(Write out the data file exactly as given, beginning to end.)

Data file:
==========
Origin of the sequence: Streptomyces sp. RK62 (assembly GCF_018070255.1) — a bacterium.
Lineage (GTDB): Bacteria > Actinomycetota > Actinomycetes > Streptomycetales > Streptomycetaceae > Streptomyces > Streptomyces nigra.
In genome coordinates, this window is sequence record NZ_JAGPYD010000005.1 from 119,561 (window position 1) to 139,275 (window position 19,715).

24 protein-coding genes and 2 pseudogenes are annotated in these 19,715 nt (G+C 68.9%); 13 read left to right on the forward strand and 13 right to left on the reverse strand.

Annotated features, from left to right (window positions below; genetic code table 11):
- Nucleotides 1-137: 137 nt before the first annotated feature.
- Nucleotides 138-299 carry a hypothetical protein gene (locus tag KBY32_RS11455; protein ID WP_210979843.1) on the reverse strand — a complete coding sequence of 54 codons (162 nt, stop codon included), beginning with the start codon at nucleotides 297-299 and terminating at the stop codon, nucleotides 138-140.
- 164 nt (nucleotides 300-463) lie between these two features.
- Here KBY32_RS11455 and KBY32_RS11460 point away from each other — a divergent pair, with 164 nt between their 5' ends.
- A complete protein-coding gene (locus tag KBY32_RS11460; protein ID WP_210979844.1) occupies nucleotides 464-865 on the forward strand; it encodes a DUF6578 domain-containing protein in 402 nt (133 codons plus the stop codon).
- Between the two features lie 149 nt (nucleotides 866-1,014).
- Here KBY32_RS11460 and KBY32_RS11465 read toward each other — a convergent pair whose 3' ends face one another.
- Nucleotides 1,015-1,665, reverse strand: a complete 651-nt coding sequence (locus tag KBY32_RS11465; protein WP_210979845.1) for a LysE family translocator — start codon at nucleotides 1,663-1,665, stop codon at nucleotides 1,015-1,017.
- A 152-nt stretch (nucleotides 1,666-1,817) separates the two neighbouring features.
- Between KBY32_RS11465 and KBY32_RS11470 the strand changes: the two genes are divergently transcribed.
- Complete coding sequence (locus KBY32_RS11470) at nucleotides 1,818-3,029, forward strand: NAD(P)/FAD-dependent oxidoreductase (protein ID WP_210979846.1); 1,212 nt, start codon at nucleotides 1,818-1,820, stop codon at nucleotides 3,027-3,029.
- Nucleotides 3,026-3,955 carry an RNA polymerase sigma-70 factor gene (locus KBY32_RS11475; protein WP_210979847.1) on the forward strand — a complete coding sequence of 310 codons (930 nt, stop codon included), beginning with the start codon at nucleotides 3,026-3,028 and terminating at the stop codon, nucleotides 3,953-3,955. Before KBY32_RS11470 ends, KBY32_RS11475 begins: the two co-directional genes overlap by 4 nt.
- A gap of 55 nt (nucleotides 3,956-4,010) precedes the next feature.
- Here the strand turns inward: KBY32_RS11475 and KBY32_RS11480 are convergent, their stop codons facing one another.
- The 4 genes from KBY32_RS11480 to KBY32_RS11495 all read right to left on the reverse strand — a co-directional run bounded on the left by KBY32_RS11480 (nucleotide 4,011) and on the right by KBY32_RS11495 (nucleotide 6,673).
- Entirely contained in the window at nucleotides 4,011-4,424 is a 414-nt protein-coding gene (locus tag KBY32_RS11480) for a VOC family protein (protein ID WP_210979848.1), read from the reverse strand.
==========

Origin of the sequence: Streptomyces sp. RK62 (assembly GCF_018070255.1) — a bacterium.
Lineage (GTDB): Bacteria > Actinomycetota > Actinomycetes > Streptomycetales > Streptomycetaceae > Streptomyces > Streptomyces nigra.
In genome coordinates, this window is sequence record NZ_JAGPYD010000005.1 from 119,561 (window position 1) to 139,275 (window position 19,715).

24 protein-coding genes and 2 pseudogenes are annotated in these 19,715 nt (G+C 68.9%); 13 read left to right on the forward strand and 13 right to left on the reverse strand.

Annotated features, from left to right (window positions below; genetic code table 11):
- Nucleotides 1-137: 137 nt before the first annotated feature.
- Nucleotides 138-299 carry a hypothetical protein gene (locus tag KBY32_RS11455; protein ID WP_210979843.1) on the reverse strand — a complete coding sequence of 54 codons (162 nt, stop codon included), beginning with the start codon at nucleotides 297-299 and terminating at the stop codon, nucleotides 138-140.
- 164 nt (nucleotides 300-463) lie between these two features.
- Here KBY32_RS11455 and KBY32_RS11460 point away from each other — a divergent pair, with 164 nt between their 5' ends.
- A complete protein-coding gene (locus tag KBY32_RS11460; protein ID WP_210979844.1) occupies nucleotides 464-865 on the forward strand; it encodes a DUF6578 domain-containing protein in 402 nt (133 codons plus the stop codon).
- Between the two features lie 149 nt (nucleotides 866-1,014).
- Here KBY32_RS11460 and KBY32_RS11465 read toward each other — a convergent pair whose 3' ends face one another.
- Nucleotides 1,015-1,665, reverse strand: a complete 651-nt coding sequence (locus tag KBY32_RS11465; protein WP_210979845.1) for a LysE family translocator — start codon at nucleotides 1,663-1,665, stop codon at nucleotides 1,015-1,017.
- A 152-nt stretch (nucleotides 1,666-1,817) separates the two neighbouring features.
- Between KBY32_RS11465 and KBY32_RS11470 the strand changes: the two genes are divergently transcribed.
- Complete coding sequence (locus KBY32_RS11470) at nucleotides 1,818-3,029, forward strand: NAD(P)/FAD-dependent oxidoreductase (protein ID WP_210979846.1); 1,212 nt, start codon at nucleotides 1,818-1,820, stop codon at nucleotides 3,027-3,029.
- Nucleotides 3,026-3,955 carry an RNA polymerase sigma-70 factor gene (locus KBY32_RS11475; protein WP_210979847.1) on the forward strand — a complete coding sequence of 310 codons (930 nt, stop codon included), beginning with the start codon at nucleotides 3,026-3,028 and terminating at the stop codon, nucleotides 3,953-3,955. Before KBY32_RS11470 ends, KBY32_RS11475 begins: the two co-directional genes overlap by 4 nt.
- A gap of 55 nt (nucleotides 3,956-4,010) precedes the next feature.
- Here the strand turns inward: KBY32_RS11475 and KBY32_RS11480 are convergent, their stop codons facing one another.
- The 4 genes from KBY32_RS11480 to KBY32_RS11495 all read right to left on the reverse strand — a co-directional run bounded on the left by KBY32_RS11480 (nucleotide 4,011) and on the right by KBY32_RS11495 (nucleotide 6,673).
- Entirely contained in the window at nucleotides 4,011-4,424 is a 414-nt protein-coding gene (locus tag KBY32_RS11480) for a VOC family protein (protein ID WP_210979848.1), read from the reverse strand.